Lilly Ledbetter, Obama, and Women: Is the Act Being Overused?

What Women Really Think
May 15 2012 4:36 PM

Campaign Love Notes: The Ballad of Lilly Ledbetter

84537554
Barack Obama hugs Lilly Ledbetter after signing the Lilly Ledbetter Fair Pay Act.

Photo by Mark Wilson/Getty Images

Remember Lilly Ledbetter, the Goodyear Tire and Rubber Co. manager who sued her employer for unequal pay after 19 years of work only to have her claim denied under a statute of limitations? Well if you don’t, President Obama will be happy to remind you.

J. Bryan Lowder J. Bryan Lowder

J. Bryan Lowder is a Slate assistant editor. He writes and edits for Outward, Slate’s LGBTQ section, and for the culture section.

According to Bloomberg, Obama mentioned Ledbetter and her namesake piece of legislation in eight of his last 18 campaign events before May 13, and his invocation of the act at yesterday’s Barnard College commencement adds another tick mark to the list. The president is understandably deploying Ledbetter in his attempt to court women (she is an awesome lady), but is his constant touting of the 2009 Ledbetter Act a touch overblown?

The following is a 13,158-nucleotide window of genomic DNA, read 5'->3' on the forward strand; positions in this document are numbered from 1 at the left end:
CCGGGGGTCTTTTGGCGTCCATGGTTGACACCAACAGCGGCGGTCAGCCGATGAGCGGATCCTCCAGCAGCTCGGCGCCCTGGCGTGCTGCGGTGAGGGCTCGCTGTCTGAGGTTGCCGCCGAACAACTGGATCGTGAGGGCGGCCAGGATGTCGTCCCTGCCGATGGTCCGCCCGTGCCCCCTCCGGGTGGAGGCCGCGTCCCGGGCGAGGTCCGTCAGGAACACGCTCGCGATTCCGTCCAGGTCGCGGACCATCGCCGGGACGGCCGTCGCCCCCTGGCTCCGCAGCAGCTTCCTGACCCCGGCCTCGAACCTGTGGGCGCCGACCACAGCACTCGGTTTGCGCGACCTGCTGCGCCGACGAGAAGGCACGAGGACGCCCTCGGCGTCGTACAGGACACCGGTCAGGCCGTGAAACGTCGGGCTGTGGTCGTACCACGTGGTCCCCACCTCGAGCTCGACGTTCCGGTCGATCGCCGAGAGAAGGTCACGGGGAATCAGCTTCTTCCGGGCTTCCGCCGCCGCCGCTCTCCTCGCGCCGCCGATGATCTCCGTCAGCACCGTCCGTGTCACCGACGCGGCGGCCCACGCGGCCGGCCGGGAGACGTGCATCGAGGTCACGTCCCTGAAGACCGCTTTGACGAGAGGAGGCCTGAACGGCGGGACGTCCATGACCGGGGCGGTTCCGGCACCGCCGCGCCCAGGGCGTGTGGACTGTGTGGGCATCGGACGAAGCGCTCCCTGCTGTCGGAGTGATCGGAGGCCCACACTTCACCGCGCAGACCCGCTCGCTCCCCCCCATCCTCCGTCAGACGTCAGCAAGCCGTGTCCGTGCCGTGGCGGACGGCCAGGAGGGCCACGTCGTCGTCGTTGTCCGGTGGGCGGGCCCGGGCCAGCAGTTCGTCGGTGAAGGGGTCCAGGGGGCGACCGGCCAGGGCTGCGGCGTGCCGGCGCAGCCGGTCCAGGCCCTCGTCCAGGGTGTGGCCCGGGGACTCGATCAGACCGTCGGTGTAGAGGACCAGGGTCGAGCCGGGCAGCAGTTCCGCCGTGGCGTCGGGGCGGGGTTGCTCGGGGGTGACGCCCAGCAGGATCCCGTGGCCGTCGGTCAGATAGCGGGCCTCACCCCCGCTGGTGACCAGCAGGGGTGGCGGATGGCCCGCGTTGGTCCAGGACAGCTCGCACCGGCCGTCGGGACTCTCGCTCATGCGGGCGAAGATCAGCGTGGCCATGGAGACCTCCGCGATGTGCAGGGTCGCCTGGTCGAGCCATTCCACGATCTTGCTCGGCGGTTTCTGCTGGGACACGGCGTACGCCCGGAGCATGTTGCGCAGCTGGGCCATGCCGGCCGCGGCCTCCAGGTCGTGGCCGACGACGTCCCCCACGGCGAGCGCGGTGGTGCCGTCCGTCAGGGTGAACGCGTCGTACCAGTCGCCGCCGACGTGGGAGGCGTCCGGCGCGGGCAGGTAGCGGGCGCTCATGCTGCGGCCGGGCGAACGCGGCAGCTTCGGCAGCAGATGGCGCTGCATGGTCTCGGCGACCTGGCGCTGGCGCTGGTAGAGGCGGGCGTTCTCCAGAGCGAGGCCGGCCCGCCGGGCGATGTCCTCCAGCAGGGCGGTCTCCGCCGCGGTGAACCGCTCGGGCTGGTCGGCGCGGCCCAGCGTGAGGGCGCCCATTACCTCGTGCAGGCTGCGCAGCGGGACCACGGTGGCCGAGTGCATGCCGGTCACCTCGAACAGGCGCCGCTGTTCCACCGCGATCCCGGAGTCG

Advertisement

After all, the legislation doesn’t end unequal pay, but merely extends the time frame in which an employee could file suit for such discrimination. In fact, Bloomberg reports that in 2010, women were only receiving 77.4 percent of the salary paid to professionally equal men, which is actually down a few decimal points from pre-recession numbers. As Ledbetter herself has pointed out, women are still only pocketing 77 cents to a man’s dollar.

Intent: As Obama’s first piece of legislation after taking office, the Ledbetter Act definitely demonstrates his commitment to women’s issues, making it a fine and fair campaign tool. But one wonders if the confusion between “helping” to end pay inequality by adjusting a legal technicality and ending it outright isn’t somewhat by design.  

Execution: While the campaign’s promotion of Ledbetter is a great way to remind voters that the president is committed to the issue of equal pay, I’m beginning to wonder if the act itself should take such a high-profile position. It might be better to highlight the administration’s work on issues the measure didn’t solve—like the opacity of pay scales in many companies. That would raise more comprehensive awareness of the issue and give Mrs. Ledbetter a break.

Relatability: All of that being said, I'lll admit that fair pay and the Ledbetter Act are good material for Obama. The message hits close to home and the solution doesn’t seem as intractable as other messier social issues. I suspect even some moderate-to-right-leaning women resonate with this particular accomplishment, so I guess you can count me smitten. 

Swoon Factor: 8